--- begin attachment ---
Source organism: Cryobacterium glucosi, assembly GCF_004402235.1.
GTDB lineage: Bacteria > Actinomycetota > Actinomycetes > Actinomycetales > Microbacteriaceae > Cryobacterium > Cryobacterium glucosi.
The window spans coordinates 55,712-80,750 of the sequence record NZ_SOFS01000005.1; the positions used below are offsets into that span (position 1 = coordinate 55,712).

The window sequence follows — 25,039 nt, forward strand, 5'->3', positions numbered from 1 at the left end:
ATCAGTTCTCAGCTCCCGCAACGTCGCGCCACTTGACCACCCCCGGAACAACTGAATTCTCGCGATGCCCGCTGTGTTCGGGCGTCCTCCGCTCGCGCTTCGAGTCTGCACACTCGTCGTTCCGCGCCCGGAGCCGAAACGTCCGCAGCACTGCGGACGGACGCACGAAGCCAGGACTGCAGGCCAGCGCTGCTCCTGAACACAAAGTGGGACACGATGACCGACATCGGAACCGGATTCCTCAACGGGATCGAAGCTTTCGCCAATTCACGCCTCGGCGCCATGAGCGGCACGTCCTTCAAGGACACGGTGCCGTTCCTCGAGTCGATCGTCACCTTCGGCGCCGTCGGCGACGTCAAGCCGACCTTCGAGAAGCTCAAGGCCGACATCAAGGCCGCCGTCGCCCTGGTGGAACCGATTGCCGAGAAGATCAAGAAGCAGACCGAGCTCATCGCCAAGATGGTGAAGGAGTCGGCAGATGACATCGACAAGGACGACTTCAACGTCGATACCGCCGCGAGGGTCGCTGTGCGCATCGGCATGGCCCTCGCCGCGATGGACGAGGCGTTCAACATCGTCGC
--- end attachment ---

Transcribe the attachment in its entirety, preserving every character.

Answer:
Source organism: Cryobacterium glucosi, assembly GCF_004402235.1.
GTDB lineage: Bacteria > Actinomycetota > Actinomycetes > Actinomycetales > Microbacteriaceae > Cryobacterium > Cryobacterium glucosi.
The window spans coordinates 55,712-80,750 of the sequence record NZ_SOFS01000005.1; the positions used below are offsets into that span (position 1 = coordinate 55,712).

The window sequence follows — 25,039 nt, forward strand, 5'->3', positions numbered from 1 at the left end:
ATCAGTTCTCAGCTCCCGCAACGTCGCGCCACTTGACCACCCCCGGAACAACTGAATTCTCGCGATGCCCGCTGTGTTCGGGCGTCCTCCGCTCGCGCTTCGAGTCTGCACACTCGTCGTTCCGCGCCCGGAGCCGAAACGTCCGCAGCACTGCGGACGGACGCACGAAGCCAGGACTGCAGGCCAGCGCTGCTCCTGAACACAAAGTGGGACACGATGACCGACATCGGAACCGGATTCCTCAACGGGATCGAAGCTTTCGCCAATTCACGCCTCGGCGCCATGAGCGGCACGTCCTTCAAGGACACGGTGCCGTTCCTCGAGTCGATCGTCACCTTCGGCGCCGTCGGCGACGTCAAGCCGACCTTCGAGAAGCTCAAGGCCGACATCAAGGCCGCCGTCGCCCTGGTGGAACCGATTGCCGAGAAGATCAAGAAGCAGACCGAGCTCATCGCCAAGATGGTGAAGGAGTCGGCAGATGACATCGACAAGGACGACTTCAACGTCGATACCGCCGCGAGGGTCGCTGTGCGCATCGGCATGGCCCTCGCCGCGATGGACGAGGCGTTCAACATCGTCGC